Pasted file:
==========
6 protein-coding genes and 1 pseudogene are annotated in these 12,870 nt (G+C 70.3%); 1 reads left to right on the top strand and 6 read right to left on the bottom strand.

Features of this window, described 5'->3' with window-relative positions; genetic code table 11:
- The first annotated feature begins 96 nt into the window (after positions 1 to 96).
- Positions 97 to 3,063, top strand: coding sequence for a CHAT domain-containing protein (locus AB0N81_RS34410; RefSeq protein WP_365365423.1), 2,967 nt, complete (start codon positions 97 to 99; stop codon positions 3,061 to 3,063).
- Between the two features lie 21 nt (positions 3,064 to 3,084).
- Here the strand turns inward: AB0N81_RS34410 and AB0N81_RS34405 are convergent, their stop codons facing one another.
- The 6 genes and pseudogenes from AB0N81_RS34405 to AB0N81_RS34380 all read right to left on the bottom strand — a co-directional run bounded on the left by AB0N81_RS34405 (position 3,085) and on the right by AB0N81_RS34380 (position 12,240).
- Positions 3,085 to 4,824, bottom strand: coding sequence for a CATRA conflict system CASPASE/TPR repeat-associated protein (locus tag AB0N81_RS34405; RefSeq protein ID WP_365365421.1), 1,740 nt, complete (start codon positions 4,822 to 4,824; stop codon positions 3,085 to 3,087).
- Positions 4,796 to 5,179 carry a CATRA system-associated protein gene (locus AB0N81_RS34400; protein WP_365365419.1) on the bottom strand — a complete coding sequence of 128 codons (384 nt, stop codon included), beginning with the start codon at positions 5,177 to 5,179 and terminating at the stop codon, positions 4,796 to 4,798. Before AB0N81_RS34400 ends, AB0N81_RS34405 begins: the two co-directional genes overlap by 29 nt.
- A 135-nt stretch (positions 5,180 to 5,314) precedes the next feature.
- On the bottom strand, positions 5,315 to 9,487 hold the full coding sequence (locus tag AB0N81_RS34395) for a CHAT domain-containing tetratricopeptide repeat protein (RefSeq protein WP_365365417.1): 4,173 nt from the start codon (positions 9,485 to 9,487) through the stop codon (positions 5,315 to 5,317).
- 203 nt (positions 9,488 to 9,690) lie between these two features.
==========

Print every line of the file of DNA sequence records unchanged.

6 protein-coding genes and 1 pseudogene are annotated in these 12,870 nt (G+C 70.3%); 1 reads left to right on the top strand and 6 read right to left on the bottom strand.

Features of this window, described 5'->3' with window-relative positions; genetic code table 11:
- The first annotated feature begins 96 nt into the window (after positions 1 to 96).
- Positions 97 to 3,063, top strand: coding sequence for a CHAT domain-containing protein (locus AB0N81_RS34410; RefSeq protein WP_365365423.1), 2,967 nt, complete (start codon positions 97 to 99; stop codon positions 3,061 to 3,063).
- Between the two features lie 21 nt (positions 3,064 to 3,084).
- Here the strand turns inward: AB0N81_RS34410 and AB0N81_RS34405 are convergent, their stop codons facing one another.
- The 6 genes and pseudogenes from AB0N81_RS34405 to AB0N81_RS34380 all read right to left on the bottom strand — a co-directional run bounded on the left by AB0N81_RS34405 (position 3,085) and on the right by AB0N81_RS34380 (position 12,240).
- Positions 3,085 to 4,824, bottom strand: coding sequence for a CATRA conflict system CASPASE/TPR repeat-associated protein (locus tag AB0N81_RS34405; RefSeq protein ID WP_365365421.1), 1,740 nt, complete (start codon positions 4,822 to 4,824; stop codon positions 3,085 to 3,087).
- Positions 4,796 to 5,179 carry a CATRA system-associated protein gene (locus AB0N81_RS34400; protein WP_365365419.1) on the bottom strand — a complete coding sequence of 128 codons (384 nt, stop codon included), beginning with the start codon at positions 5,177 to 5,179 and terminating at the stop codon, positions 4,796 to 4,798. Before AB0N81_RS34400 ends, AB0N81_RS34405 begins: the two co-directional genes overlap by 29 nt.
- A 135-nt stretch (positions 5,180 to 5,314) precedes the next feature.
- On the bottom strand, positions 5,315 to 9,487 hold the full coding sequence (locus tag AB0N81_RS34395) for a CHAT domain-containing tetratricopeptide repeat protein (RefSeq protein WP_365365417.1): 4,173 nt from the start codon (positions 9,485 to 9,487) through the stop codon (positions 5,315 to 5,317).
- 203 nt (positions 9,488 to 9,690) lie between these two features.